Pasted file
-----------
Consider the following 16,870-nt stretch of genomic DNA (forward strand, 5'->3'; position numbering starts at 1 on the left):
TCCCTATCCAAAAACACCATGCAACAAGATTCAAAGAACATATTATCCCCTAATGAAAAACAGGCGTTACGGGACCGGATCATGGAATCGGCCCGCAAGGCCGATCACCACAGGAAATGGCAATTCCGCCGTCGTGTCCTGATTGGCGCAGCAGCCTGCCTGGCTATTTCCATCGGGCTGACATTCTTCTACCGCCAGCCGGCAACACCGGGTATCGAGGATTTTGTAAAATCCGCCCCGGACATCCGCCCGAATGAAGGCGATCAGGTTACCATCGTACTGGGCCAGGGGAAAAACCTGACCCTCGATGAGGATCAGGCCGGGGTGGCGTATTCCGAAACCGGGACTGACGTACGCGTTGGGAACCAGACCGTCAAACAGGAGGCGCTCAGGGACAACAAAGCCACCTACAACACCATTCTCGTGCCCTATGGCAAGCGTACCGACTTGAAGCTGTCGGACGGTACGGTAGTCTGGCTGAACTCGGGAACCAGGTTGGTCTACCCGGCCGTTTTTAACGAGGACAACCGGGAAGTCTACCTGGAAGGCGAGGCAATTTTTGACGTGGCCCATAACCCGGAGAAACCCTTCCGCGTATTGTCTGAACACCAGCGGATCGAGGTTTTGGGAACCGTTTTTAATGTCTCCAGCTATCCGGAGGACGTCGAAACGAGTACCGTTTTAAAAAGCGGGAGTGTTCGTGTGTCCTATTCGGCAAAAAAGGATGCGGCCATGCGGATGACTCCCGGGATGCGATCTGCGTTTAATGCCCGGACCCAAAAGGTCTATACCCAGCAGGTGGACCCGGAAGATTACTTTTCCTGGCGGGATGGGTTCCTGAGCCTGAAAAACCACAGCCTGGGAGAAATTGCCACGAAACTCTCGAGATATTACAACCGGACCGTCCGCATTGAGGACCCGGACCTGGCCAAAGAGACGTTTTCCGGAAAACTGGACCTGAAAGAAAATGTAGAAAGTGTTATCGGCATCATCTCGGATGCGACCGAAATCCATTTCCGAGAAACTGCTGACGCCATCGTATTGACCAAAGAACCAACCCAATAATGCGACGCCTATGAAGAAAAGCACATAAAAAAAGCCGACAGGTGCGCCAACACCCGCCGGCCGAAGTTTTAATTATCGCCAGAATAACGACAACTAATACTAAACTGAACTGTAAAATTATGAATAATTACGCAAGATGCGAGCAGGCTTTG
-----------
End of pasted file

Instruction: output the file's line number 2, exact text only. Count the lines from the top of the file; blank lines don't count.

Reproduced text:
TCCCTATCCAAAAACACCATGCAACAAGATTCAAAGAACATATTATCCCCTAATGAAAAACAGGCGTTACGGGACCGGATCATGGAATCGGCCCGCAAGGCCGATCACCACAGGAAATGGCAATTCCGCCGTCGTGTCCTGATTGGCGCAGCAGCCTGCCTGGCTATTTCCATCGGGCTGACATTCTTCTACCGCCAGCCGGCAACACCGGGTATCGAGGATTTTGTAAAATCCGCCCCGGACATCCGCCCGAATGAAGGCGATCAGGTTACCATCGTACTGGGCCAGGGGAAAAACCTGACCCTCGATGAGGATCAGGCCGGGGTGGCGTATTCCGAAACCGGGACTGACGTACGCGTTGGGAACCAGACCGTCAAACAGGAGGCGCTCAGGGACAACAAAGCCACCTACAACACCATTCTCGTGCCCTATGGCAAGCGTACCGACTTGAAGCTGTCGGACGGTACGGTAGTCTGGCTGAACTCGGGAACCAGGTTGGTCTACCCGGCCGTTTTTAACGAGGACAACCGGGAAGTCTACCTGGAAGGCGAGGCAATTTTTGACGTGGCCCATAACCCGGAGAAACCCTTCCGCGTATTGTCTGAACACCAGCGGATCGAGGTTTTGGGAACCGTTTTTAATGTCTCCAGCTATCCGGAGGACGTCGAAACGAGTACCGTTTTAAAAAGCGGGAGTGTTCGTGTGTCCTATTCGGCAAAAAAGGATGCGGCCATGCGGATGACTCCCGGGATGCGATCTGCGTTTAATGCCCGGACCCAAAAGGTCTATACCCAGCAGGTGGACCCGGAAGATTACTTTTCCTGGCGGGATGGGTTCCTGAGCCTGAAAAACCACAGCCTGGGAGAAATTGCCACGAAACTCTCGAGATATTACAACCGGACCGTCCGCATTGAGGACCCGGACCTGGCCAAAGAGACGTTTTCCGGAAAACTGGACCTGAAAGAAAATGTAGAAAGTGTTATCGGCATCATCTCGGATGCGACCGAAATCCATTTCCGAGAAACTGCTGACGCCATCGTATTGACCAAAGAACCAACCCAATAATGCGACGCCTATGAAGAAAAGCACATAAAAAAAGCCGACAGGTGCGCCAACACCCGCCGGCCGAAGTTTTAATTATCGCCAGAATAACGACAACTAATACTAAACTGAACTGTAAAATTATGAATAATTACGCAAGATGCGAGCAGGCTTTG